Cobelle get the spotlight at the Eclectic Art & Objects Gallery
(Editor’s Note: This article was revised July 19, 2005, to correct the description of Cobelle’s signature in his later years.)
Collectors of 1950s pottery are all too familiar with the designs of Russell Wright and Sascha Brastoff. As much as their designs have come to represent the style of that time, so, too, do the paintings of Charles Cobelle, whose murals once adorned the walls of prominent locations such as Howard Hughes’ Desert Inn and whose advertising illustrations beckoned would-be seafarers onto the French Line.
“Charles Cobelle was to the ’50s genre of art and design what Peter Max was to the ’70s,” says Robert Keller, director of the Eclectic Art & Objects Gallery in Emsworth, where more than 20 paintings by Cobelle can be seen now through December in this church-turned-gallery.
Characterized by thin, descriptive line-work over broad patches of bold color, Cobelle’s paintings depict the French Riviera, the exhilaration of the racetrack and Paris street scenes in all their gaiety. The subject matter of these paintings was an appropriate choice for an artist who once apprenticed to Marc Chagall and Raoul Dufy.
Cobelle, who was born Carl Edelman in Alsace-Lorraine in 1902, received bachelor’s and master’s degrees from the University of Munich, but it was L’Ecole des Beaux Arts that lured him to Paris – a Paris that stayed with him long after he immigrated to the United States in the late 1920s.
By the 1950s, spurred by the commercial success of his mentor, Dufy, Cobelle had achieved phenomenal success commercially with his Parisian-influenced style.
Much like contemporary artists and designers at the time, his designs graced a number of pottery patterns for various pottery companies, including Midwinter Stylecraft, Universal Potteries and Homer Laughlin.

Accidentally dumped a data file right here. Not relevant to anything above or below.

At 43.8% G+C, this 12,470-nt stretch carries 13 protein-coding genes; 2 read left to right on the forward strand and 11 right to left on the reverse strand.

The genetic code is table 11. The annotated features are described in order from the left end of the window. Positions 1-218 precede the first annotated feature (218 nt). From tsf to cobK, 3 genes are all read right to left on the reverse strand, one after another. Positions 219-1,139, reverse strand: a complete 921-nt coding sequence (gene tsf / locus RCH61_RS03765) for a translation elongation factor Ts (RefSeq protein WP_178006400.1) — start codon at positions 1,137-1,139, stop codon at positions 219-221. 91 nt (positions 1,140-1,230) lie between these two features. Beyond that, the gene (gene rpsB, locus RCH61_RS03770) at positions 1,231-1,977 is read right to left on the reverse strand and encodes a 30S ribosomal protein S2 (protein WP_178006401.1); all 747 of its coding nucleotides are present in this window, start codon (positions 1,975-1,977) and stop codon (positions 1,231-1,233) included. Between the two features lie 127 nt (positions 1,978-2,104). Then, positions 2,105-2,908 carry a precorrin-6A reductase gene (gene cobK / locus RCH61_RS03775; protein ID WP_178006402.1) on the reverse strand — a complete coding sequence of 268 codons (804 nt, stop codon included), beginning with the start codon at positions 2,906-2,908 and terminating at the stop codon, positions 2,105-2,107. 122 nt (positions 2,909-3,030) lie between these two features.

In addition to creating advertising illustrations for everything from hosiery to French perfume, Cobelle created a number of murals throughout the country in noteworthy public locations such as The Painted Desert Room of the Desert Inn in Las Vegas, the Mark Hopkins Hotel in San Francisco, Neiman-Marcus in Dallas and on the cruise ships of the Holland American Lines.
Cobelle had a unique way of painting that Keller describes as “opposite the way most people paint.” First, the artist would map out a scene in blocks of bold, expressive color, then define the imagery with spontaneous, fluid line work. Many of his paintings were painted on canvas with mixed media – oils, acrylics, tempera, conte crayon, ink, whatever was at hand – on a baby grand piano that he used as his easel.
In 1965, a fire ravaged his studio at his home in Ridgefield, Conn. As a result, most of his early work was lost, as were all school records and correspondence.
In his final years, which ended with his death in July 1994, he signed his paintings “Chas Cobelle.”
Because paintings signed “Chas Cobelle” are of less quality, Keller suggests that Cobelle signed them in this manner to announce his “disclaimer.” And indeed, they are not considered of much value to today’s collectors. In this show, however, all of the works were made between the 1950s and the 1980s and are signed “Cobelle.”
In “The Gingerbread House” – a large watercolor painted in the 1950s – broad blocks of orange, blue and yellow loom behind intricately detailed lines that define a house, a street sign and a fire hydrant.
“One of the interesting things about this painting is that it is very, very different in subject matter from anything else he has done,” Keller says.
“It is a painting of a New England mansion, but he gives so much attention to a fire hydrant.”
In “They’re off,” a small painting of a horse race that Cobelle painted in the late 1970s, the artist effortlessly expresses speed and movement with bold colors and simple, dynamic forms.
One of the largest paintings in the show is “Rue de la Paix.” Painted in the 1980s, the piece vibrates with colors that have an almost fluorescent hue – a typical palette in Cobelle’s paintings at that time. With its intricate arrangement of human figures, horse-drawn carts, flowering trees and brightly colored shop awnings, “Rue de la Paix” depicts the innate gaiety of the Boulevard with stunning simplicity and breezy sophistication.
“He did not want to distinguish between buildings and people, organic and inorganic,” Keller says. “He wanted everything to be experienced in the same way.”
Although clearly the subjects in Cobelle’s paintings were not of actual locations or events, they nevertheless convey the excitement of the Paris street scenes, racetracks, regattas and casinos that they depict. This imagery, combined with a vibrant palette of expressive colors, creates a world full of verve and wit that effortlessly transcends reality.
“He didn’t want a rainy day. He only wanted happy days,” Keller says. “You’ll never see a rainy, dark day in any of his pieces.”